The importance of deatchment for screenwriters…

“Act without expectation.” —Lao Tzu

Oh, yeah. A very important discipline on our screenwriting journey.

It’s a lovely experience writing your spec screenplay in a protected bubble—that safe haven away from the harsh realities of Hollywood.   It’s a much different experience to unleash your script into the real world of professionals where you’ll receive notes, criticism, and if you’re lucky enough to be paid, be held responsible for rewrites and changes.  As you navigate the choppy waters of Hollywood, you’ll survive better in the trenches if you don’t take criticism personally and you detach from the work. It also helps to detach from the outcome of your work. You’ll experience so many creative highs and lows and disappointments before your triumphs and it helps to remain on an even footing for the long haul.

I find many new screenwriters bristle at the thought of changes to their script and this reluctance will not serve them well in establishing a career as a screenwriter.  If you understand the screenplay is a living and breathing blueprint, you’ll be able to put your ego aside and do your job: to write the most effective script possible and stay out-of-the-way of the story.  Filmmaking is collaborative art form but some people feel threatened by the writer because we do what they can’t do.  The great screenwriter Ernest Lehman said, “The director knows that the script he is carrying around on the set every day was written by someone, and that’s just not something that all directors easily digest.”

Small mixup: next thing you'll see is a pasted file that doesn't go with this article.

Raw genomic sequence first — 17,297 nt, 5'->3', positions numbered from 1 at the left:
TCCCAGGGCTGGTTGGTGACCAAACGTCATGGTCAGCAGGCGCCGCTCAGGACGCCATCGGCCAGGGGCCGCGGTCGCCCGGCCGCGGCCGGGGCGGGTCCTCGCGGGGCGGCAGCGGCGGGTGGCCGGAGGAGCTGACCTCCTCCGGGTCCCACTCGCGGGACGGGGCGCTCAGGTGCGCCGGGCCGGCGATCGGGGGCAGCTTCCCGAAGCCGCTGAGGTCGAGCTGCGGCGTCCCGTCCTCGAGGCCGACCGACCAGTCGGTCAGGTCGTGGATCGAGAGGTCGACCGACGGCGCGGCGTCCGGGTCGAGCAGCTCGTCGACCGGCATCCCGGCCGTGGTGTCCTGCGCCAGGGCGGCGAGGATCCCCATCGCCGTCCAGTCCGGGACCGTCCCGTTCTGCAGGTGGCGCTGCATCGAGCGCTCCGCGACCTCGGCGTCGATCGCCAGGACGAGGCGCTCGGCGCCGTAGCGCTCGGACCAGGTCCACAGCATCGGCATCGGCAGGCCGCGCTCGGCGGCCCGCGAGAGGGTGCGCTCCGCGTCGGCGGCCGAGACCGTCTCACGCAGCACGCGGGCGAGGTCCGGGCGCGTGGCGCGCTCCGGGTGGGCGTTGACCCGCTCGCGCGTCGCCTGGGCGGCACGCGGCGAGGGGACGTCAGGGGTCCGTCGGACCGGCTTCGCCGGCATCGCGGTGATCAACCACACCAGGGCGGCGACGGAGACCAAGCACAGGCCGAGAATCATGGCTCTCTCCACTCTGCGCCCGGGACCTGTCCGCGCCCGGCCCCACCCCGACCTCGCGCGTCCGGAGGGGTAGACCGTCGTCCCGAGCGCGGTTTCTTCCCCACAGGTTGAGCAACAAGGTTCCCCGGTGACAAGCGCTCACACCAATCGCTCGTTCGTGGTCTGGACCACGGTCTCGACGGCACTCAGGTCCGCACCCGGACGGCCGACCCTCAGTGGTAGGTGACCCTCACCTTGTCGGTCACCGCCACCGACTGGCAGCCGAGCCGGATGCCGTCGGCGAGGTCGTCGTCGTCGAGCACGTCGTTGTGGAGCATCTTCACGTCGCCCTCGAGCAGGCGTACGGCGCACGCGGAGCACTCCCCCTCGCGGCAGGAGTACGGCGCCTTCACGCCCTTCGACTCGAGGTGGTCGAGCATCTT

Become a multi-hyphenate if you want more creative control over your work: A writer/producer, writer/director, or write material so spectacular that no one would dare change it because it’s so damn good.  They would realize any changes would ruin it.  It’s rare.  Some notes are ego driven by creative types who want to show everyone just how much they’re needed.  The script is a target for everyone who is allowed to offer creative opinions.  Detach from the feedback and suggestions.  It will make your experience much easier with less anxiety.

It’s easier to detach once you learn that nothing in a script is etched in stone.  Look at your overall story and do whatever it takes to make it work.  Every rewrite or polish should work to better the production.  Don’t live or die by every word or scene.  That’s when your ego rears its ugly head.  Sometimes other creative input makes for a better script and sometimes it does not.  As we mostly work alone, screenwriters find it hard to look at the material objectively.  We always need another set of eyes for a different prospective.

I’m not a big fan of too many cooks in the kitchen, but always listen be open to suggestions even if they clearly don’t work.  Many times creative types just want to be heard and feel like they are contributing.  Don’t be a complete pushover when it comes to notes, but if you’re going to fight to keep your material intact pick your battles wisely as you don’t want to be known as a writer who bristles and fights at every suggestion.  Directors and producers want to work with team players and will quickly fire writers who don’t collaborate well.  If you detach from the script, you’ll be more at ease to work with your collaborators.  You want to become the “go to” person because you wrote the script.  You’re the expert of the story.  No one will ever know it better than you do—although sometimes they believe they do.  I’ve been on set and sat behind an actor who scratched out his dialogue and rewrote it right in front of me.  When I couldn’t tolerate the situation any longer I lumbered over to the craft service table for a nosh.  What I really needed was a tumbler of scotch!